by Passin Thru
Sometimes our assumptions about a situation or problem blind us to simple answers that are right in front of us.
Could it be that the apparent increasing incompetence by senior LIAT management and a rapidly deteriorating cash flow are actually part of a plan to push the airline over a financial cliff as soon as possible, so that it can be reformed without debt and with limited political fallout?
LIAT’s biggest asset is its routes. Nothing else really matters. The aircraft are leased, and LIAT’s facilities are also mostly rented. The airline owns little of any real value that couldn’t be bought at fire-sale prices after a bankruptcy.
So let’s here from those who know about airlines and LIAT in particular… Is it possible that LIAT’s shareholders are deliberately destroying the airline?
Case in point: RedJet
If Caribbean people can’t travel, they can’t do business, can’t have holidays, can’t spend money – can’t spread wealth. Aviation, or the lack thereof, is holding the Caribbean back.
And what is the result of governments owning airlines? They protect their own. Therefore, we have almost zero competition on intra-Caribbean air routes; between LIAT and CAL/AJ, they’ve got it all sewn up: you go here; me there. And never the twain shall compete.
Case in point: RedJet. What a fiasco – or travesty, more like it. Here was a bold new entrant to the Caribbean aviation scene, the region’s first genuine low-cost carrier. A project developed by a bona fide Caribbean investor; putting (lots of) his own money where his mouth was. How long did RedJet last – six months? And why did it meet such a sad and untimely demise? Of course, no real reasons are given by the perpetrators; one can only surmise…
… from an excellent article by S. Brian Samuel: Crashlanding in Toxic Taxation
“Real competition is brutal and the wolves are sensing and circling the wounded LIAT prey.”
“Idle threats” from LIAT’s chairman do more harm than good
by Robert MacLellan
The board of LIAT airline is clearly feeling the pressure of mounting ongoing criticism of its consistent inability to achieve a stable business model and to provide a vital intra regional air service in the Eastern Caribbean on a reliable basis.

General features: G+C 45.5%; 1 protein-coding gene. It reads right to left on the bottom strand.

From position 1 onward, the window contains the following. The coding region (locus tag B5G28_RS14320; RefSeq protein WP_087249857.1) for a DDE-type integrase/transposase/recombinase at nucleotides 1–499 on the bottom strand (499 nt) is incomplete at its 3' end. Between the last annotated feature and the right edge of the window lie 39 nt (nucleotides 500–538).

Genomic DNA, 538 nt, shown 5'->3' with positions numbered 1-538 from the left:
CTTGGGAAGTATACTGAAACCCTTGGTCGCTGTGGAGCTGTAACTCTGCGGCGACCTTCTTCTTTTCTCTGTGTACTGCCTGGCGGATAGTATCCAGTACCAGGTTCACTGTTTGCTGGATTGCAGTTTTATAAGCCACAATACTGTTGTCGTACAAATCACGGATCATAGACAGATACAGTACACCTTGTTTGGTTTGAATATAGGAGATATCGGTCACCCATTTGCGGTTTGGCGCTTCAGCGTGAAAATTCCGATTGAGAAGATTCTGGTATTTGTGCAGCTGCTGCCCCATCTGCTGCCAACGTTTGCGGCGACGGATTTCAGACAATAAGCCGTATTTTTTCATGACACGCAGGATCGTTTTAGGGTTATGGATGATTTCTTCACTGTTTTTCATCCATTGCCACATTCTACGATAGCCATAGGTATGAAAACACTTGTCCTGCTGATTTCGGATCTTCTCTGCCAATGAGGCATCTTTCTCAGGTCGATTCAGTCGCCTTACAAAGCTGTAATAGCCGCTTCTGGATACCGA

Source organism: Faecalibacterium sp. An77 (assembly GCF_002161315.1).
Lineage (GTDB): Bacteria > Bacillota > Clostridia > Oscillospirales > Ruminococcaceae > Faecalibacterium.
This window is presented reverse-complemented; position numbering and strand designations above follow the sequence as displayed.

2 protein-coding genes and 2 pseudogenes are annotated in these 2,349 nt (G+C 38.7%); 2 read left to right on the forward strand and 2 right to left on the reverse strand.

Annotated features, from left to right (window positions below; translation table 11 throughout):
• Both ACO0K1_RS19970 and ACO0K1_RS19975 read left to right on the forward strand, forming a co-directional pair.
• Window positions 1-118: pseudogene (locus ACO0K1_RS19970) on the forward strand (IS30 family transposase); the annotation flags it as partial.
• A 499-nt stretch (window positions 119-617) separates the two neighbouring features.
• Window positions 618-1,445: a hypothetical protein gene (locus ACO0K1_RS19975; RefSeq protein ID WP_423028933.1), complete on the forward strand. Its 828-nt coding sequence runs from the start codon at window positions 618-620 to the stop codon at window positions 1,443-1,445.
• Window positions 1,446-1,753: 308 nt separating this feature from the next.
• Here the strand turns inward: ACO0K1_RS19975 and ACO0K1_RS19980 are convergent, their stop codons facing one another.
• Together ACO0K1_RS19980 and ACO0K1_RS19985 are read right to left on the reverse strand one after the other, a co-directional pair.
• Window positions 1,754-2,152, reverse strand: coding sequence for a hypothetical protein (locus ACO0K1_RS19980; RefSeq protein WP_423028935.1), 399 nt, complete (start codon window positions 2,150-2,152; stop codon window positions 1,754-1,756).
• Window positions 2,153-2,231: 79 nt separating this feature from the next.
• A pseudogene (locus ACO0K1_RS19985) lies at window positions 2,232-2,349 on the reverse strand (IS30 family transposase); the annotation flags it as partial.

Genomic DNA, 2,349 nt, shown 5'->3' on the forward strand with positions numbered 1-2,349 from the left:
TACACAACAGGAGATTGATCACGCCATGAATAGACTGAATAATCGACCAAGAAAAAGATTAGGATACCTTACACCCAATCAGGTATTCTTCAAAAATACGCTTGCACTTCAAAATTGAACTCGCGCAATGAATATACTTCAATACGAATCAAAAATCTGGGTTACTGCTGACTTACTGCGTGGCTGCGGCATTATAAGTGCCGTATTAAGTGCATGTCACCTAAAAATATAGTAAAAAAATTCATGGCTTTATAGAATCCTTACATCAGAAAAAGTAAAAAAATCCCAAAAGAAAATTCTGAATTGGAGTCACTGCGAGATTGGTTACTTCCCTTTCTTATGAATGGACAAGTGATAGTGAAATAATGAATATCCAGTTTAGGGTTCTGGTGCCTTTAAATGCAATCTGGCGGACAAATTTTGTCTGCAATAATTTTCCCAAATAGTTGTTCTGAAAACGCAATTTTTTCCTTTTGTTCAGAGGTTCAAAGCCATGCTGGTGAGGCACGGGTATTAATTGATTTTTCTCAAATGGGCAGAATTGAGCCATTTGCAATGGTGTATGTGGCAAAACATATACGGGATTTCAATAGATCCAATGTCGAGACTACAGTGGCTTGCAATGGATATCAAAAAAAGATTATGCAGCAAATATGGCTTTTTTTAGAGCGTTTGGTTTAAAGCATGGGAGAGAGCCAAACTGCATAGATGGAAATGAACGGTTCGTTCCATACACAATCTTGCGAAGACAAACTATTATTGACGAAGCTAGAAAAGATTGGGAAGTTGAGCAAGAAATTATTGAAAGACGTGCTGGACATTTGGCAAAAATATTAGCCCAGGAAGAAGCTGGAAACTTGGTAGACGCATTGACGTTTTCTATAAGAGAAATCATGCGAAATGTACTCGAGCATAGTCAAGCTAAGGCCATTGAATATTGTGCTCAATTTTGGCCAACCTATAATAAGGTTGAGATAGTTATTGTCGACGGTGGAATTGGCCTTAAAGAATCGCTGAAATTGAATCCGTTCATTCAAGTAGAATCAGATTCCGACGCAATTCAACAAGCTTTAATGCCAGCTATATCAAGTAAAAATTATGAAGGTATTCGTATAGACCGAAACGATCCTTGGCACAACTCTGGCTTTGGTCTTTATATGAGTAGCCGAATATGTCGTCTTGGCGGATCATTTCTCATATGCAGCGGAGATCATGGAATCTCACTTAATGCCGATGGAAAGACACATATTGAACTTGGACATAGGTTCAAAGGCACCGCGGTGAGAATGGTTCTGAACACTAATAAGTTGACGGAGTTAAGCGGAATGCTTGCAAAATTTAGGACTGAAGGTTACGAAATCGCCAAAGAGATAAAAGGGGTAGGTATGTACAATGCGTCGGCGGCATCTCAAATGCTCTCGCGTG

Unfortunately, the announcements of 6th March from the LIAT chairman, Jean Holder, strongly suggest a strategy still devoid of any coherent business sense. Take on huge investment in multiple new aircraft but then shrink the airline’s network? “Passing strange” and “wondrous pitiful”, to quote Shakespeare. If, instead, this is Dr Holder’s idle threat, designed to panic other regional governments in to investing in an airline with such a tarnished reputation, then that also is a strategy likely to fail.
Investors seek companies with proven management expertise. Yet, in his 100 day strategy announcement last week, Dr Holder stated that the current directors and senior management have invited “some experts” to undertake route analysis of the LIAT network. Outside consultants are needed for a basic management task – even after 57 years of LIAT operations? No wonder there are accusations of amateurism in LIAT management and no wonder years of persuasion by Dr Holder have failed to elicit much new investment in the airline from other governments in the region. Continue reading
“The ATR is an airplane that is built for fuel economy. Given that fuel is one of the 3 largest portions of an airlines annual operating budget this is a big deal.”
After reading BFP’s “What’s with LIAT’s choice for new aircraft?”, I have to conclude that Adrian Loveridge might be a tourism expert – but he is no aviation expert and that is certain. Let me give you some enlightenment on the aircraft choice here in question.
For one the Caribbean market is a small and fragmented. Experience has shown that the 50 seat size is about the largest size of aircraft that is sustainable on inter-regional routes. Even so there are many routes which will struggle to fill 50 seats. This is why for years LIAT continued to operate 3 Dash 8-100s. With 37 seats they could provide route frequency on certain lower density routes and still maintain high load factors. Any time you are flying around with empty seats its bad for business and flying around below your breakeven load factor just means that segment is losing money and being subsidised by other routes.
Herein lies the inherent problem with the Q400. It is a 70 seat aircraft.
Additionally it is also a turbo-prop designed as a light jet replacement what that means is that yes, while it is fast it achieves this speed by giving up fuel efficiency. The break even for an industry standard Q400 on the high density low cost Indian and European markets is approximately 57 – 60% It is estimated that in the higher cost operating environment in the Caribbean the breakeven load factor for the Q400 would be in the range of 66 – 70% which means you would need to fill 45 – 47 seats approximately on average just to break even. This would prove difficult in the current travel climate in the Caribbean.
The other problem with the Q400 is airfield limitations. Some airfields in the LIAT network would require the aircraft to be weight limited for departure due to the field length or the proximity of terrain and obstacles or tailwinds. St. Vincent is not the only consideration. This means possibly cutting some services (Nevis for example) and that you would be limited as to how many passengers and bags you can carry out of some places.
For this trade off what does the Q400 bring to the table? Effectively nothing. Continue reading